currere, African-American history, curriculum, social justice, equity


This paper explores how experiencing the film Voices of Baltimore: Life Under Segregation (Homana, et al., 2017) becomes an avenue for practicing anti-racist critical self- exploration. The author considers how an experience of “lens-switching” in tandem with the process of currere (Pinar, 1978) creates nodes, or intersections, between the two where the narrative framework of the film viewer is interrupted by a different (and disruptive) narrative framework. Lens-switching becomes self-interrogation, through the four phases of currere, providing opportunity for historical dislocation; a process that alters self-perception -- or, “decolonizing the mind” (Baszile, 2015, p. 124) -- and then integrates an altered perception of self and its relation to justice, that leads toward action. The data included in this paper indicate how this film (and others like it) might provoke a call for replacing dominant White-centric “liberal” understandings of historical events like desegregation with a new language, and a new lens – one centered on Afro-centric narrative frameworks.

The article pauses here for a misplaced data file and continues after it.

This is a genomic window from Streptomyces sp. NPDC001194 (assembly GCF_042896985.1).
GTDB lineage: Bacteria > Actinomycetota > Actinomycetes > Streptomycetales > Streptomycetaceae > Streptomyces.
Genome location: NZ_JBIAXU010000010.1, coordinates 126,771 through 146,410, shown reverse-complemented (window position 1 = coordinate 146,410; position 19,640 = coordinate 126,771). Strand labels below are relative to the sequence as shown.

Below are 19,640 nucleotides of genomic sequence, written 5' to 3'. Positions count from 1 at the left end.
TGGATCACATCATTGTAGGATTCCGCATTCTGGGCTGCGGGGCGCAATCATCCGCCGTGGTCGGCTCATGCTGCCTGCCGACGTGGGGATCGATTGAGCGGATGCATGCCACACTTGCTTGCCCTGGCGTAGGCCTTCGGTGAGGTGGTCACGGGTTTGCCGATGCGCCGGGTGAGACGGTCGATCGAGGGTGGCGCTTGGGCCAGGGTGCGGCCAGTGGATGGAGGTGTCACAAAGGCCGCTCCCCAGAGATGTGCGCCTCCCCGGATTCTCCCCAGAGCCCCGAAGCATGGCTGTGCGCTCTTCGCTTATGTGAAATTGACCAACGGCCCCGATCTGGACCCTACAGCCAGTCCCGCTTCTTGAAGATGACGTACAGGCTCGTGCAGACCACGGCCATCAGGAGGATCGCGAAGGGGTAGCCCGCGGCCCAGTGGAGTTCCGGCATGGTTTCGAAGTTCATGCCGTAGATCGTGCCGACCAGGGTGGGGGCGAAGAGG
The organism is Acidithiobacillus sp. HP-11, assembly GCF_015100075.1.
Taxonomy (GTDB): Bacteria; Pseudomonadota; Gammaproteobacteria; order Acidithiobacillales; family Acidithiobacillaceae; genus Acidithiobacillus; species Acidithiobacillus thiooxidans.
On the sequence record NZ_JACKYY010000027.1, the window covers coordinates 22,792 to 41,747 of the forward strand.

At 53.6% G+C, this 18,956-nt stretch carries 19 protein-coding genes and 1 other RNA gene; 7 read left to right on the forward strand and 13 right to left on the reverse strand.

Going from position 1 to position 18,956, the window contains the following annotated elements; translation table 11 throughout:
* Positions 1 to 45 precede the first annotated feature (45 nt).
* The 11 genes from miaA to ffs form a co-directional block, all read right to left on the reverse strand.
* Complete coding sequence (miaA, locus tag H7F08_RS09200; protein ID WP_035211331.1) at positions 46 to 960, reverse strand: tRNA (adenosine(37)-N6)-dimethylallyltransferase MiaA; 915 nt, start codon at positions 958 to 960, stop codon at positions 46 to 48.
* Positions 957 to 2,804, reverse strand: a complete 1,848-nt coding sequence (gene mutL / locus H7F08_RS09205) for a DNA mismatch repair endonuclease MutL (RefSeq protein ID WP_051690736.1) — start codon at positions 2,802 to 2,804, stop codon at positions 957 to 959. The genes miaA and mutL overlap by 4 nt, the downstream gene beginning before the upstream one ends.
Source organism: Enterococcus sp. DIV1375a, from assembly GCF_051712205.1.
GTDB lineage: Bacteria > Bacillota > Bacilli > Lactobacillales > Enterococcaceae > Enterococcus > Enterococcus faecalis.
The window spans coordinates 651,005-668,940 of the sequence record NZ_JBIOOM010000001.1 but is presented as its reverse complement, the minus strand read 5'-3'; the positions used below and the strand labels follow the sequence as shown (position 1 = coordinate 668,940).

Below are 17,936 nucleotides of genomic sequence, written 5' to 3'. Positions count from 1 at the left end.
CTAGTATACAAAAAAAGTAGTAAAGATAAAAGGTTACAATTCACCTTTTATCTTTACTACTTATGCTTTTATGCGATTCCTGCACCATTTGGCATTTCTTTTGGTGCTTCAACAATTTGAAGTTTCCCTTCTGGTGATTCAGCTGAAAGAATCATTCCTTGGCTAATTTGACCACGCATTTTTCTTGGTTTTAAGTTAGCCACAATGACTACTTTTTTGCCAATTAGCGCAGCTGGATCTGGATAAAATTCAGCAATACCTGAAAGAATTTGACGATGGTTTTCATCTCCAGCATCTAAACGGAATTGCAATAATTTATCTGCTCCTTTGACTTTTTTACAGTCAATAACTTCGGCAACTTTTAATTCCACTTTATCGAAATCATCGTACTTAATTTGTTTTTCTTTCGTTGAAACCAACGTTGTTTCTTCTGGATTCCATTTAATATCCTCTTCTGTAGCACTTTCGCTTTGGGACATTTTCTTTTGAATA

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Creative Commons Attribution-NonCommercial-ShareAlike 4.0 International License
This work is licensed under a Creative Commons Attribution-NonCommercial-Share Alike 4.0 International License.

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